A new study by Pew Research takes a comprehensive look at Americans’ strong opinions toward both organic and genetically modified (GM) foods. Meanwhile, reputable studies have indicated that the actual health benefits of organic food may be somewhat unclear.
Admit it, this has happened to you: you walk into your local grocery store, grab your cart, and head to the produce aisle. You peruse the choices in front of you, and get ready to pick out a carton of blueberries. One carton bears the supermarket’s logo on a plain white background. The berries look pretty good. The other package has “ORGANIC” stamped all over the carton, with an image of a sun-kissed field and a happy farmer.
Which one do you put in your cart?
If you’ve been lured by the promise of health benefits from organic food, you’re not alone. According to Pew Research, 55% of Americans believe that organic food (that is, food which is grown as naturally as possible without pesticides or genetic modification) is healthier. These opinions are reflected in their purchasing habits as well as their views on genetically modified produce.
So, is there really something to the idea that organic food is so much better for you than food which has been treated or genetically modified? The science on this particular matter is still unclear, but several thorough and well-funded studies were unable to draw a line between organic food and healthier outcomes. The studies did show that organic eaters had lower levels of pesticides and/or antibiotic-resistant bacteria in their system, which is probably a plus — but in trace amounts, those things have not been shown to be tangibly detrimental to public health.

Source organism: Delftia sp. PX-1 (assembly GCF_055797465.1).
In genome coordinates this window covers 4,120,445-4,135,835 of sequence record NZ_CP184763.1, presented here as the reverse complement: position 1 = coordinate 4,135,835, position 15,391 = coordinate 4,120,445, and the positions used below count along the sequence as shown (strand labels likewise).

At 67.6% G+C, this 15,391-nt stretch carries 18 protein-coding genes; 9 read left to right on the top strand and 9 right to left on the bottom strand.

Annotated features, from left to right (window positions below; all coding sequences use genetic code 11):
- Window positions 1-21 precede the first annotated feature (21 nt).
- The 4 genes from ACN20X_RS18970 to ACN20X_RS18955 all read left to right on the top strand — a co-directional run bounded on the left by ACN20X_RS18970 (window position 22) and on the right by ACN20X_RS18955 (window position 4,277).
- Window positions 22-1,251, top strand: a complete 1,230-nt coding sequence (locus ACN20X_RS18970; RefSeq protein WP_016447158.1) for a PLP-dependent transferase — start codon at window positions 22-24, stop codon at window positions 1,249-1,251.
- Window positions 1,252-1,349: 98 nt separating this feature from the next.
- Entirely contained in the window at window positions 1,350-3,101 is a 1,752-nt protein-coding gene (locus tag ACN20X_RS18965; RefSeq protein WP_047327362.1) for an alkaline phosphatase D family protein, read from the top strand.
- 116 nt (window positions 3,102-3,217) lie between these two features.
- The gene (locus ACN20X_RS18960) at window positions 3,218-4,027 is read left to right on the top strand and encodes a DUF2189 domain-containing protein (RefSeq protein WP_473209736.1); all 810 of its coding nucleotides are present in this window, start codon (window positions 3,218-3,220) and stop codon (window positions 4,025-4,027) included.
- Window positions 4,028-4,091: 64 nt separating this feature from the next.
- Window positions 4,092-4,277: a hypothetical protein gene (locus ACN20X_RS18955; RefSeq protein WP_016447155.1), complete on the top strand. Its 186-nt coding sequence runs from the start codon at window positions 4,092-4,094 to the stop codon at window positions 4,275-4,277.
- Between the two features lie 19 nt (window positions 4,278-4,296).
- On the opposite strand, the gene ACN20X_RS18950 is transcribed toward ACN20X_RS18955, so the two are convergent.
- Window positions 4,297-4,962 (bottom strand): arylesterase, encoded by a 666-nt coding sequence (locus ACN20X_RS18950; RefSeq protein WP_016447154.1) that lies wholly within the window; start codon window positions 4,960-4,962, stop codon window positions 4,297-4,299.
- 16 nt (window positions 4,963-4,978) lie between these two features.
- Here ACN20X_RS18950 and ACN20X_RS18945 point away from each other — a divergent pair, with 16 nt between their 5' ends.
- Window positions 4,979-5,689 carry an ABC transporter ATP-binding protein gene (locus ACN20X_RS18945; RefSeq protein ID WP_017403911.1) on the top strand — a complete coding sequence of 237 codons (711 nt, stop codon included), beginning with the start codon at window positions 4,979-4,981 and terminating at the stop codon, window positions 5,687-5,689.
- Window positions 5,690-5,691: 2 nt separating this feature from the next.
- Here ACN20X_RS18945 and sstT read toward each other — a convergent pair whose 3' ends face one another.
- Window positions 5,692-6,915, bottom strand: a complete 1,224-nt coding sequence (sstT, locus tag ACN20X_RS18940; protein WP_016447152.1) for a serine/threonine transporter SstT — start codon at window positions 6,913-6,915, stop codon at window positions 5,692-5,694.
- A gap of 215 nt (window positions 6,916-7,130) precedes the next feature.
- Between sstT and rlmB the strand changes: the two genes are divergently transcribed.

It’s also hard to get the facts straight on organic food’s impact because of a catch-22 problem. Are organic foods correlated with healthier people? Or, are people who make sure to buy organic simply more focused on health and what they put in their body in general, and would have similar health outcomes with non-organic produce? It’s tough to say, but for now the pertinent studies on the topic aren’t willing to draw any firm conclusions.
Right alongside the issue of organic food is the increasing public awareness (but not necessarily understanding of) genetically modified food. Genetically modified food is, broadly speaking, food which has been selectively grown for certain traits that make production of that food on a large scale more logistically feasible and with greater yield.
Just as with organic food, people tend to have a visceral reaction to the idea of genetically altering the food they put in their body. However, much like other gut reactions that are founded on impressions instead of science, genetically modified food has not been shown to be harmful to our population.
Yet, Americans simply don’t seem to be all that interested in the science behind the issue. In fact, only 19% of Americans said that they had faith in the scientists or the scientific process behind the studies on genetically modified food. Those people, other studies show, are taking their strong opinions to the grocery aisle — and aggressively spending their food dollars only on organic, non-GM food.
When it comes to what you put in your body, you should always trust science and facts, not the latest trendy fad or article that doesn’t cite any sources. The bottom line is, if you’re putting fruits and vegetables in your body, you’re doing something right — organic or otherwise.